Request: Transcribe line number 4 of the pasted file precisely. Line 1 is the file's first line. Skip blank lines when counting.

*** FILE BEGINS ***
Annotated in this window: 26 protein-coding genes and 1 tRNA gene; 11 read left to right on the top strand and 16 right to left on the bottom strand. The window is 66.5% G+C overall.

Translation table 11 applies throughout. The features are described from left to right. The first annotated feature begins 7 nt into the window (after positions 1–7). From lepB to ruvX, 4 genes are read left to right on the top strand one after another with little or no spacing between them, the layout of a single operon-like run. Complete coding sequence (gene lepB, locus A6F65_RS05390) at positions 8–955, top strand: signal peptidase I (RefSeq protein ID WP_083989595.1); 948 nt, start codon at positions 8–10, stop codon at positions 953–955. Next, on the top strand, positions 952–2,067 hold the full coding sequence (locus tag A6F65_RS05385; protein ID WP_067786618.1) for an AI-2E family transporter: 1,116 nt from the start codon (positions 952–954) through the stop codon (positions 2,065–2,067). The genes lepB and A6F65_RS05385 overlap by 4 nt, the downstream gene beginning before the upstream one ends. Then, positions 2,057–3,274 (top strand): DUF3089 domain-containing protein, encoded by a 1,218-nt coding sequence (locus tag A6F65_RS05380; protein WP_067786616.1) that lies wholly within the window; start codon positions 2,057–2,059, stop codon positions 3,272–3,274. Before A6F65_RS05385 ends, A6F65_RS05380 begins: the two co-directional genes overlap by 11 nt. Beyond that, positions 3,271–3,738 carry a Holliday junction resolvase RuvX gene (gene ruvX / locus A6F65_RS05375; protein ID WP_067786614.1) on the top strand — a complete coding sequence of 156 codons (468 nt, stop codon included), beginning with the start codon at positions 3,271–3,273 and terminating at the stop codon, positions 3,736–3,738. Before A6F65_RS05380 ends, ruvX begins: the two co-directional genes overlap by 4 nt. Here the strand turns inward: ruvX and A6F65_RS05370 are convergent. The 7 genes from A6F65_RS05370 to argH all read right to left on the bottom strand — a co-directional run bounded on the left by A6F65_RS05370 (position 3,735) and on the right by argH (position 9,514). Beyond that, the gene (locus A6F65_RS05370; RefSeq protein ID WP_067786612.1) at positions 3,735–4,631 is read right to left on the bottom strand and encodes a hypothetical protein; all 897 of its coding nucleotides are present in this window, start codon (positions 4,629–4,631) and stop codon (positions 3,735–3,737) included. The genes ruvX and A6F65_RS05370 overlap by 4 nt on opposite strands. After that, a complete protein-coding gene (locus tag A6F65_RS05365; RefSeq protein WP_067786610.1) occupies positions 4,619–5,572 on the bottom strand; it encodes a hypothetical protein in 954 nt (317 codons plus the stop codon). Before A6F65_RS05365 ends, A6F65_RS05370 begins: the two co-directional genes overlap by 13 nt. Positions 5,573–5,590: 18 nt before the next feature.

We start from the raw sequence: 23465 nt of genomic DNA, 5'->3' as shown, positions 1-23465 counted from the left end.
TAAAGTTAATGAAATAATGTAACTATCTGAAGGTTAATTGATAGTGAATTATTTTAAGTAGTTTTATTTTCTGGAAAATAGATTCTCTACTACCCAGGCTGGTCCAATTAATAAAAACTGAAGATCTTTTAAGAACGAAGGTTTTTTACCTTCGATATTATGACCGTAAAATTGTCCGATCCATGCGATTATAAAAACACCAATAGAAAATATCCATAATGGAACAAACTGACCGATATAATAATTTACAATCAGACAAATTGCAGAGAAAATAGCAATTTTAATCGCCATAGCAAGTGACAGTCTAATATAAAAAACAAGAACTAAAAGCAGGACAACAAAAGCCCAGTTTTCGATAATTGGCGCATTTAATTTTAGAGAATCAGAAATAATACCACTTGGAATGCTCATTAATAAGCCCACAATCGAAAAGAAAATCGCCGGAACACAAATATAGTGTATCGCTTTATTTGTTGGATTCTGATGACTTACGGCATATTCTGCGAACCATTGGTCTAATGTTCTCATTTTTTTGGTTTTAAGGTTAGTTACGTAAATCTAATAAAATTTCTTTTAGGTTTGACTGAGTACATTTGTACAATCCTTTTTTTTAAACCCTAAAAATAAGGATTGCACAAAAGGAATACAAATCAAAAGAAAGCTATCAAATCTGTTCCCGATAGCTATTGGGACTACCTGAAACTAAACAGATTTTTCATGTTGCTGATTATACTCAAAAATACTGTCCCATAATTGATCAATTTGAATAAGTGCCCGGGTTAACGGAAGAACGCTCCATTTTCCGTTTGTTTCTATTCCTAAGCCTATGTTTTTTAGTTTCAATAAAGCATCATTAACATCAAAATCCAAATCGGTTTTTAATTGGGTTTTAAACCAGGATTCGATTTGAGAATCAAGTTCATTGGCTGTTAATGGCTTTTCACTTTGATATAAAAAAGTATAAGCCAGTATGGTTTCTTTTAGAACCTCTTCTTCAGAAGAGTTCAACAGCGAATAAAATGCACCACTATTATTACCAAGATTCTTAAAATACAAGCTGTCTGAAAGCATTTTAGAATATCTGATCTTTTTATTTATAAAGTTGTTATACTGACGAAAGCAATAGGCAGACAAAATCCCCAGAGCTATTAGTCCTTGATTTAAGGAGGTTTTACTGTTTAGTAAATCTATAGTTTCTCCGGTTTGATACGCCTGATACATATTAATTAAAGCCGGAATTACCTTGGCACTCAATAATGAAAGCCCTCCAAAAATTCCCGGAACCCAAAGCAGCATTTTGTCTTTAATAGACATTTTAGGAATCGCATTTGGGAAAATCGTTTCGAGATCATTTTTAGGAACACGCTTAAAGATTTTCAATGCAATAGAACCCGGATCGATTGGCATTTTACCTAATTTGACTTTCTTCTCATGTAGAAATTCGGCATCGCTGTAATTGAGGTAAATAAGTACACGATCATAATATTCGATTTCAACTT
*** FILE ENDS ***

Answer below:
TAAAGTTAATGAAATAATGTAACTATCTGAAGGTTAATTGATAGTGAATTATTTTAAGTAGTTTTATTTTCTGGAAAATAGATTCTCTACTACCCAGGCTGGTCCAATTAATAAAAACTGAAGATCTTTTAAGAACGAAGGTTTTTTACCTTCGATATTATGACCGTAAAATTGTCCGATCCATGCGATTATAAAAACACCAATAGAAAATATCCATAATGGAACAAACTGACCGATATAATAATTTACAATCAGACAAATTGCAGAGAAAATAGCAATTTTAATCGCCATAGCAAGTGACAGTCTAATATAAAAAACAAGAACTAAAAGCAGGACAACAAAAGCCCAGTTTTCGATAATTGGCGCATTTAATTTTAGAGAATCAGAAATAATACCACTTGGAATGCTCATTAATAAGCCCACAATCGAAAAGAAAATCGCCGGAACACAAATATAGTGTATCGCTTTATTTGTTGGATTCTGATGACTTACGGCATATTCTGCGAACCATTGGTCTAATGTTCTCATTTTTTTGGTTTTAAGGTTAGTTACGTAAATCTAATAAAATTTCTTTTAGGTTTGACTGAGTACATTTGTACAATCCTTTTTTTTAAACCCTAAAAATAAGGATTGCACAAAAGGAATACAAATCAAAAGAAAGCTATCAAATCTGTTCCCGATAGCTATTGGGACTACCTGAAACTAAACAGATTTTTCATGTTGCTGATTATACTCAAAAATACTGTCCCATAATTGATCAATTTGAATAAGTGCCCGGGTTAACGGAAGAACGCTCCATTTTCCGTTTGTTTCTATTCCTAAGCCTATGTTTTTTAGTTTCAATAAAGCATCATTAACATCAAAATCCAAATCGGTTTTTAATTGGGTTTTAAACCAGGATTCGATTTGAGAATCAAGTTCATTGGCTGTTAATGGCTTTTCACTTTGATATAAAAAAGTATAAGCCAGTATGGTTTCTTTTAGAACCTCTTCTTCAGAAGAGTTCAACAGCGAATAAAATGCACCACTATTATTACCAAGATTCTTAAAATACAAGCTGTCTGAAAGCATTTTAGAATATCTGATCTTTTTATTTATAAAGTTGTTATACTGACGAAAGCAATAGGCAGACAAAATCCCCAGAGCTATTAGTCCTTGATTTAAGGAGGTTTTACTGTTTAGTAAATCTATAGTTTCTCCGGTTTGATACGCCTGATACATATTAATTAAAGCCGGAATTACCTTGGCACTCAATAATGAAAGCCCTCCAAAAATTCCCGGAACCCAAAGCAGCATTTTGTCTTTAATAGACATTTTAGGAATCGCATTTGGGAAAATCGTTTCGAGATCATTTTTAGGAACACGCTTAAAGATTTTCAATGCAATAGAACCCGGATCGATTGGCATTTTACCTAATTTGACTTTCTTCTCATGTAGAAATTCGGCATCGCTGTAATTGAGGTAAATAAGTACACGATCATAATATTCGATTTCAACTT